Wheat futures fell for the second straight day on higher inventories than forecast in the U.S., the world’s top exporter, with rain expected to boost crops in the Great Plains. Soybeans and corn dropped.
The U.S. government said yesterday that U.S. stockpiles will be 583 million bushels, 4.5 percent higher than forecast last month, as demand for livestock feed ebbed. Rain on April 17 in central and southeast areas of the Plains will reduce the amount of hard red winter wheat under moisture stress to 40 percent from 55 percent now, Commodity Weather Group said.
"The forecast is looking wetter to me this morning in key areas," said James Bower, the president of Bower Trading, Inc. in Lafayette, Indiana. In the USDA report, "there didn’t seem to be too much that was a game changer or super constructive," he said.
Wheat futures for July delivery fell 1.1 percent to close at $6.70 a bushel at 1:15 p.m. on the Chicago Board of Trade. Yesterday, the contract dropped 1.7 percent.
Rain next week probably will aid crops in two-thirds of Kansas, the top U.S. grower of winter wheat, Joel Widenor, a meteorologist at Bethesda, Maryland-based Commodity Weather Group, said in a telephone interview.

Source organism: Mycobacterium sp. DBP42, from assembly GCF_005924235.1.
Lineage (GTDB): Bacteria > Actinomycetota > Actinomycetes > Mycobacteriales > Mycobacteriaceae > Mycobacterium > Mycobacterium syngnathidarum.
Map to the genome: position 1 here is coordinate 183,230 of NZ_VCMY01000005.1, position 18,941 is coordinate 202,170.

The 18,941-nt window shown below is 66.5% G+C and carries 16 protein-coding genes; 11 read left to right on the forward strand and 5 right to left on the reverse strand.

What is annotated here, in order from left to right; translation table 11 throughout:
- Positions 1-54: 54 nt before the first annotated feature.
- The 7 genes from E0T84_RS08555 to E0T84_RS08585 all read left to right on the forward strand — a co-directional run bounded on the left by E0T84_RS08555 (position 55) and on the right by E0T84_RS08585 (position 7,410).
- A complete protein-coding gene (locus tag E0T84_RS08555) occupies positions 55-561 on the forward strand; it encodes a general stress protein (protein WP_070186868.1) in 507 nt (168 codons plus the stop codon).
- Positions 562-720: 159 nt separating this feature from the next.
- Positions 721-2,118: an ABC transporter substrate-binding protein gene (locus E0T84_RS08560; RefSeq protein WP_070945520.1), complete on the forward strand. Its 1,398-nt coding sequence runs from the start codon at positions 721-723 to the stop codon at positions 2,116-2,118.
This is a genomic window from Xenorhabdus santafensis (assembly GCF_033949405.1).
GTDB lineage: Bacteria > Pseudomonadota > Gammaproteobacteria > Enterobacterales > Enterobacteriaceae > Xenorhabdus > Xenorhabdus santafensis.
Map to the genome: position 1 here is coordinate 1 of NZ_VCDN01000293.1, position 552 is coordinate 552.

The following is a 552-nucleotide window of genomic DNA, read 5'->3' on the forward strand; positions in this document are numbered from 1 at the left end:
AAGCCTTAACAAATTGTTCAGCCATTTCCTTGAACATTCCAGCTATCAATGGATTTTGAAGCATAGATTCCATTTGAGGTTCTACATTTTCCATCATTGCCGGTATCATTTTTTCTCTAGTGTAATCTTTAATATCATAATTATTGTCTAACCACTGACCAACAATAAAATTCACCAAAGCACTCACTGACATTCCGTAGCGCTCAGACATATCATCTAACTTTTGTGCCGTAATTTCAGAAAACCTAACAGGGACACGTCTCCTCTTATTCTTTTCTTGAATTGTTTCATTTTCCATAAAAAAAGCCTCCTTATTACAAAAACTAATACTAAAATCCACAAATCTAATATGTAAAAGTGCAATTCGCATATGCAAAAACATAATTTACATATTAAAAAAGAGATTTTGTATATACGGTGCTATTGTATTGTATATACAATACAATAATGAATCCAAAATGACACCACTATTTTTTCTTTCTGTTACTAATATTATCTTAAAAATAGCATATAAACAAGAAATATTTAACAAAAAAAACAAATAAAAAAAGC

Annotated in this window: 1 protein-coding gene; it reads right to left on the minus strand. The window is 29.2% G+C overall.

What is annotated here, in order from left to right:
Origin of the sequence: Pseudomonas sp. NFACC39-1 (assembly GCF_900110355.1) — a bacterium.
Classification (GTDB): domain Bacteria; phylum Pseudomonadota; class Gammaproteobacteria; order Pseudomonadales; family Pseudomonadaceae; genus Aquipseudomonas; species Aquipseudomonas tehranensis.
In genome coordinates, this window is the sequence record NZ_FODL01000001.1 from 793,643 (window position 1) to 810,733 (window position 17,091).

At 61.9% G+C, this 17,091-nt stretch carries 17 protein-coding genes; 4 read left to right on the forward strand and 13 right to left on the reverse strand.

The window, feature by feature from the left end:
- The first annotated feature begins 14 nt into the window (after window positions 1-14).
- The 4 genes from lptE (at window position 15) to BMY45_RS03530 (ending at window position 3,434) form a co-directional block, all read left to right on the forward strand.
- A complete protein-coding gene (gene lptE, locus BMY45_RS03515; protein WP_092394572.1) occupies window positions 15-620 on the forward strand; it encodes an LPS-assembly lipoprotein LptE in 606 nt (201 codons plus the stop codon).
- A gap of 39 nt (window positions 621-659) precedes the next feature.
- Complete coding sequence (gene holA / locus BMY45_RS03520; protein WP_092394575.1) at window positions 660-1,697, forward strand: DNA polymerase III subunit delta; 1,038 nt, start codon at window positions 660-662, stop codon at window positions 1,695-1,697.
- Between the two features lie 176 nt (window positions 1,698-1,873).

Corn futures for May delivery dropped 0.2 percent to $5.0125 a bushel. The price declined 0.9 percent yesterday.
Soybean futures for May delivery fell 0.9 percent to $14.8225 a bushel, ending a two-day rally.
Money managers increased bets on a corn rally for seven straight weeks to a 15-month high, and bullish soybean wagers rose 42 percent this year, the latest Commodity Futures Trading Commission data show.
"This massive buildup in fund long positions in the five major agriculture groups looks a little worrisome to me," Bower of Bower Trading said. "The market acts a little wobbly."